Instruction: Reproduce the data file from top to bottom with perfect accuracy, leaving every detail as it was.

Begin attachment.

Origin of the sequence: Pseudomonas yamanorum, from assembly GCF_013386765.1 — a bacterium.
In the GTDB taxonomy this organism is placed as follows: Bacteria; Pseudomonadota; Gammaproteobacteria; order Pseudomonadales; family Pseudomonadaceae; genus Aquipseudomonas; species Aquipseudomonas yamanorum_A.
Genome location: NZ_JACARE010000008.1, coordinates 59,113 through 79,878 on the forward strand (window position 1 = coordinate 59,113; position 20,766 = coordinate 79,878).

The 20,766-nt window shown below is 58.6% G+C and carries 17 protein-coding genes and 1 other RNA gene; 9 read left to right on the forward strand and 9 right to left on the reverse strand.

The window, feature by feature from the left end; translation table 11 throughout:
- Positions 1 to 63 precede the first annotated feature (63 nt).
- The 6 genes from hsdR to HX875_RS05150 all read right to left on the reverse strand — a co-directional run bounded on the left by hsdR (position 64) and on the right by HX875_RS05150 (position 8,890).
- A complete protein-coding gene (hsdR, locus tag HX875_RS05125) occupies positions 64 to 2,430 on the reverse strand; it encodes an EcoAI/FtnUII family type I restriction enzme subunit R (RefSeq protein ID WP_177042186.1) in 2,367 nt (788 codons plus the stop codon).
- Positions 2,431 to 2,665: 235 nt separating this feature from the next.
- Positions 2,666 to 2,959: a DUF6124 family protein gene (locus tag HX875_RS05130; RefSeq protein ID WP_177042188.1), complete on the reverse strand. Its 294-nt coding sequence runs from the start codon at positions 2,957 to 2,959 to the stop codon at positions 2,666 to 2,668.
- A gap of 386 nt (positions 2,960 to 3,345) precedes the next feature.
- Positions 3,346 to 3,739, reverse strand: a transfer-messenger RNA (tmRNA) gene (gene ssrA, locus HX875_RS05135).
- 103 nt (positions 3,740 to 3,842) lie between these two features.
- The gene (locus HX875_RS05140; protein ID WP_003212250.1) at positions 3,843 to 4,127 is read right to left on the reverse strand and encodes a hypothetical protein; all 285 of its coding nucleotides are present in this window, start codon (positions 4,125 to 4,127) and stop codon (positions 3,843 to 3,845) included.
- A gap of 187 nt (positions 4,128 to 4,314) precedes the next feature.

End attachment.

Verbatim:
Origin of the sequence: Pseudomonas yamanorum, from assembly GCF_013386765.1 — a bacterium.
In the GTDB taxonomy this organism is placed as follows: Bacteria; Pseudomonadota; Gammaproteobacteria; order Pseudomonadales; family Pseudomonadaceae; genus Aquipseudomonas; species Aquipseudomonas yamanorum_A.
Genome location: NZ_JACARE010000008.1, coordinates 59,113 through 79,878 on the forward strand (window position 1 = coordinate 59,113; position 20,766 = coordinate 79,878).

The 20,766-nt window shown below is 58.6% G+C and carries 17 protein-coding genes and 1 other RNA gene; 9 read left to right on the forward strand and 9 right to left on the reverse strand.

The window, feature by feature from the left end; translation table 11 throughout:
- Positions 1 to 63 precede the first annotated feature (63 nt).
- The 6 genes from hsdR to HX875_RS05150 all read right to left on the reverse strand — a co-directional run bounded on the left by hsdR (position 64) and on the right by HX875_RS05150 (position 8,890).
- A complete protein-coding gene (hsdR, locus tag HX875_RS05125) occupies positions 64 to 2,430 on the reverse strand; it encodes an EcoAI/FtnUII family type I restriction enzme subunit R (RefSeq protein ID WP_177042186.1) in 2,367 nt (788 codons plus the stop codon).
- Positions 2,431 to 2,665: 235 nt separating this feature from the next.
- Positions 2,666 to 2,959: a DUF6124 family protein gene (locus tag HX875_RS05130; RefSeq protein ID WP_177042188.1), complete on the reverse strand. Its 294-nt coding sequence runs from the start codon at positions 2,957 to 2,959 to the stop codon at positions 2,666 to 2,668.
- A gap of 386 nt (positions 2,960 to 3,345) precedes the next feature.
- Positions 3,346 to 3,739, reverse strand: a transfer-messenger RNA (tmRNA) gene (gene ssrA, locus HX875_RS05135).
- 103 nt (positions 3,740 to 3,842) lie between these two features.
- The gene (locus HX875_RS05140; protein ID WP_003212250.1) at positions 3,843 to 4,127 is read right to left on the reverse strand and encodes a hypothetical protein; all 285 of its coding nucleotides are present in this window, start codon (positions 4,125 to 4,127) and stop codon (positions 3,843 to 3,845) included.
- A gap of 187 nt (positions 4,128 to 4,314) precedes the next feature.